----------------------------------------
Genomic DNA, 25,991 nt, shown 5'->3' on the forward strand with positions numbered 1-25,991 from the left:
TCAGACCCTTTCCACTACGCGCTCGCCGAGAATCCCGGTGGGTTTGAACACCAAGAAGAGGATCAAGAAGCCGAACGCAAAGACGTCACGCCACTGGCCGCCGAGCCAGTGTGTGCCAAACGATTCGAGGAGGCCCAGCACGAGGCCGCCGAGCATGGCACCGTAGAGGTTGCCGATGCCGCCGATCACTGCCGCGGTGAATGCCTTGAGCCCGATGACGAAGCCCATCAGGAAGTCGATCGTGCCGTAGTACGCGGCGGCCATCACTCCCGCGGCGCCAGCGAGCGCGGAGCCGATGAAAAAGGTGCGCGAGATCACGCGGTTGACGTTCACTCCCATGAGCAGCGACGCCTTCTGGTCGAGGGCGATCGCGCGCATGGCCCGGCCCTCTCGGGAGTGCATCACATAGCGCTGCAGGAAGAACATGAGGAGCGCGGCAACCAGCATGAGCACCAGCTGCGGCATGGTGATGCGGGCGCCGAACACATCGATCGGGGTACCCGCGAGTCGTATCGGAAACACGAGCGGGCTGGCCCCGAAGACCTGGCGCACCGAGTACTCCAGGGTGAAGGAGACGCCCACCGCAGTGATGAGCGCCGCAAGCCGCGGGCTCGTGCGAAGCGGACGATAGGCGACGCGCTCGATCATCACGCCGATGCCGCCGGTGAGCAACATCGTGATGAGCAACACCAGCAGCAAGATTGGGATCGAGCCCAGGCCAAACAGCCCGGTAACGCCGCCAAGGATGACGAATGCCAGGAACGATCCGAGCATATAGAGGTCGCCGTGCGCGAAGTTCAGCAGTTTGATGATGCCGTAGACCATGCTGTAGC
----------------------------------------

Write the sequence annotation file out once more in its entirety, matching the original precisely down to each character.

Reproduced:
Genomic DNA, 25,991 nt, shown 5'->3' on the forward strand with positions numbered 1-25,991 from the left:
TCAGACCCTTTCCACTACGCGCTCGCCGAGAATCCCGGTGGGTTTGAACACCAAGAAGAGGATCAAGAAGCCGAACGCAAAGACGTCACGCCACTGGCCGCCGAGCCAGTGTGTGCCAAACGATTCGAGGAGGCCCAGCACGAGGCCGCCGAGCATGGCACCGTAGAGGTTGCCGATGCCGCCGATCACTGCCGCGGTGAATGCCTTGAGCCCGATGACGAAGCCCATCAGGAAGTCGATCGTGCCGTAGTACGCGGCGGCCATCACTCCCGCGGCGCCAGCGAGCGCGGAGCCGATGAAAAAGGTGCGCGAGATCACGCGGTTGACGTTCACTCCCATGAGCAGCGACGCCTTCTGGTCGAGGGCGATCGCGCGCATGGCCCGGCCCTCTCGGGAGTGCATCACATAGCGCTGCAGGAAGAACATGAGGAGCGCGGCAACCAGCATGAGCACCAGCTGCGGCATGGTGATGCGGGCGCCGAACACATCGATCGGGGTACCCGCGAGTCGTATCGGAAACACGAGCGGGCTGGCCCCGAAGACCTGGCGCACCGAGTACTCCAGGGTGAAGGAGACGCCCACCGCAGTGATGAGCGCCGCAAGCCGCGGGCTCGTGCGAAGCGGACGATAGGCGACGCGCTCGATCATCACGCCGATGCCGCCGGTGAGCAACATCGTGATGAGCAACACCAGCAGCAAGATTGGGATCGAGCCCAGGCCAAACAGCCCGGTAACGCCGCCAAGGATGACGAATGCCAGGAACGATCCGAGCATATAGAGGTCGCCGTGCGCGAAGTTCAGCAGTTTGATGATGCCGTAGACCATGCTGTAGC